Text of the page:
Community Benefits Agreements (CBAs)—private agreements between land developers and community members exchanging benefits for support or tolerance of a project—have recently emerged as part of a larger movement in American land use regulation away from a unilateral, government-dominated model toward a more negotiated paradigm. Unfortunately, though they arose in part to address issues found in the predominantly bilateral negotiated model, CBAs have been accompanied by significant problems of their own. Most notably, concerns such as whether to engage in a CBA process, the appropriate framework for negotiation, and the relationship of CBAs to the public regulatory-approval process are typically left to the discretion of the developer. As a result, such agreements typically develop in parallel to the public process but largely independent of it—a redundancy that leads to additional costs for both developers and community members. More importantly, the negotiation process results in less-than-optimal agreements that disproportionately reflect the interests of the developer. These weaknesses, however, ultimately point to the continued inadequacy of the underlying public process in advancing legitimate land use decisions.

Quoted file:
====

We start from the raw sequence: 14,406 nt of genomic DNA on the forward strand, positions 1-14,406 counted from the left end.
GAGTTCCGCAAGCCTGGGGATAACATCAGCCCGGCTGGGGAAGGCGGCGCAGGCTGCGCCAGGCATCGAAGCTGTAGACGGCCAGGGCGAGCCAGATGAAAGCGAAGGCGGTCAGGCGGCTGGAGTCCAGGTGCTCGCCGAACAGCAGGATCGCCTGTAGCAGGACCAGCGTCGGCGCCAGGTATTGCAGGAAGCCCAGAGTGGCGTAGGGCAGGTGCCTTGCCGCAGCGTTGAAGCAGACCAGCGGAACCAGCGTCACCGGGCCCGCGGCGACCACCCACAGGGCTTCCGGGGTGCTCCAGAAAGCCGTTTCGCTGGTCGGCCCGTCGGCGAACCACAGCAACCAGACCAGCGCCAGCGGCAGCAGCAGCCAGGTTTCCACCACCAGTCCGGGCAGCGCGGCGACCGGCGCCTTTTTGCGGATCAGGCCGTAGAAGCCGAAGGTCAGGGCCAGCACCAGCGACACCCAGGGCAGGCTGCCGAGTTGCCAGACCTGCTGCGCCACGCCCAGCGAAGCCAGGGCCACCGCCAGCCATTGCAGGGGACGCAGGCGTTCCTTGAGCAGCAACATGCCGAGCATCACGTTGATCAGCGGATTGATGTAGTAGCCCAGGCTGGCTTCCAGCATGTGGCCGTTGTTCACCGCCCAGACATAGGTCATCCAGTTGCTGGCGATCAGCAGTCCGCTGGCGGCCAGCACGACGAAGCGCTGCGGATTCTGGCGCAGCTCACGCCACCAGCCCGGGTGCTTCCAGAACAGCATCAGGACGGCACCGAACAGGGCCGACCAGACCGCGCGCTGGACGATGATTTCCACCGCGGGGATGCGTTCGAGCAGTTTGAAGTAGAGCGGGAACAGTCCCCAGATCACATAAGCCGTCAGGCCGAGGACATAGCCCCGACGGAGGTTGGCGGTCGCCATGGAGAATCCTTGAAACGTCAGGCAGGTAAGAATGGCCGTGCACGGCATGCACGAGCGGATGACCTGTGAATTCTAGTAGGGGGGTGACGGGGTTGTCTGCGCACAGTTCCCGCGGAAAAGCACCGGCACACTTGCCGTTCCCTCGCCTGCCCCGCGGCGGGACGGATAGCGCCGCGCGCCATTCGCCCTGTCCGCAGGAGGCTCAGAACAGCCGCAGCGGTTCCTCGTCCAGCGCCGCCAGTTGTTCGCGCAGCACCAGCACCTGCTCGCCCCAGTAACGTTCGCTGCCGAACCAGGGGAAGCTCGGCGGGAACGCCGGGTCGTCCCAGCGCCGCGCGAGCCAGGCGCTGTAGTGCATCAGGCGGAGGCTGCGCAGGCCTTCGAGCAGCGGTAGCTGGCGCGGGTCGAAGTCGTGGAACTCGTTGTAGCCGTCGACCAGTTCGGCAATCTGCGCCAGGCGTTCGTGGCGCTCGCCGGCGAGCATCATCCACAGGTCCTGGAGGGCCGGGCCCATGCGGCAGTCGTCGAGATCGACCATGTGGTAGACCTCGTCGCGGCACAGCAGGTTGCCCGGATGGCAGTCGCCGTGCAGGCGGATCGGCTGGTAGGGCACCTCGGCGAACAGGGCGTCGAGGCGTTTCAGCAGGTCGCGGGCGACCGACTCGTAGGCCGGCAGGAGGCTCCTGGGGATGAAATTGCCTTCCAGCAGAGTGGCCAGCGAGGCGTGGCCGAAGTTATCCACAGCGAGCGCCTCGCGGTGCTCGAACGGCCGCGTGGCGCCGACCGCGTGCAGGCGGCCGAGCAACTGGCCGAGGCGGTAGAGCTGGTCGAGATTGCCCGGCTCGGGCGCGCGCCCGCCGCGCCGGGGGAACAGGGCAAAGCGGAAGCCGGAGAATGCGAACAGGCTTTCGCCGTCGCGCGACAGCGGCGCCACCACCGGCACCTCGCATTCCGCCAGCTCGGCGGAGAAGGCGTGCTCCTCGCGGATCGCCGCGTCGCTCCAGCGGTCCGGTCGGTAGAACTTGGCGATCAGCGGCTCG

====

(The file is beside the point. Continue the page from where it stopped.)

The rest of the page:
This symposium essay briefly outlines the modern public land use decision-making process’s transition from a unilateral model to a bilateral-negotiation model; discusses the rise of CBAs as a response to shortcomings of the bilateral process; analyzes CBAs’ benefits and drawbacks; and suggests how elements of the CBA process can be integrated into a more effective negotiating model. In particular, rather than encouraging the creation of CBAs, local governments should seek to integrate the most successful elements of the CBA process into the existing bilateral negotiation framework, creating a more multilateral, community-oriented decision-making process.